`if-elseif-else`

are the building blocks of any modern program. They help us take decisions.

Consider a real-world decision. You are a student, and you only need to carry your Maths book if your maths teacher is coming to give a lecture. You make a mental note like this:

```
if maths_teacher == true
print "bring maths book to school"
else
print "no need to carry maths book!"
end
```

but, you need to carry your geometry book in case the geometry teacher comes in place of maths teacher, so you write:

**Elsif** refers to that branch of code that is checked **only if** the previous condition failed.

```
if maths_teacher== true
print "bring maths book to school"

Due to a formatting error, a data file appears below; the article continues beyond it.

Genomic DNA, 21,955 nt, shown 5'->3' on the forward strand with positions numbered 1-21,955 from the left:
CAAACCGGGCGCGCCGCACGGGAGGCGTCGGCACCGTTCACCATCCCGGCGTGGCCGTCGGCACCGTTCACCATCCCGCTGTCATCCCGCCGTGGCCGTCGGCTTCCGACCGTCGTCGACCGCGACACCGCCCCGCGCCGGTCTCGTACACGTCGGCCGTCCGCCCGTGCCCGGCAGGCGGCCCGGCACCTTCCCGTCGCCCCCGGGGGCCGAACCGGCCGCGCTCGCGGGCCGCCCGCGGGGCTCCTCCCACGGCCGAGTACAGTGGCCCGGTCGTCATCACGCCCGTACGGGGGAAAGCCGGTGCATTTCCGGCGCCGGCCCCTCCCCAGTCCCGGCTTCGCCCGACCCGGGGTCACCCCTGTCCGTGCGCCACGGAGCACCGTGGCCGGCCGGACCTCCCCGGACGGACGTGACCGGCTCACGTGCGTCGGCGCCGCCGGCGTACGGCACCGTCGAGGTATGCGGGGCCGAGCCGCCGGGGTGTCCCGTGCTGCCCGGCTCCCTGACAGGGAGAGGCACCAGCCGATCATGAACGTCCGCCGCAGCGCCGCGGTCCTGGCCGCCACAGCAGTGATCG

elsif geometry_teacher == true
print "bring geometry book to school"
else
print "no need to carry maths/geomtery book!"
end
```

remember that here the elsif branch is only checked if the `if`

condition failed. When you are printing `"bring geometry book to school"`

you are certain that the boolean `geometry_teacher`

was `true`

and `maths_teacher`

was `false`

. Because `maths_teacher`

boolean was `false`

, the `elsif`

condition was checked and because `geometry_teacher`

boolean was `true`

, the `elsif`

part's `print`

statement got executed.

Hope that helps!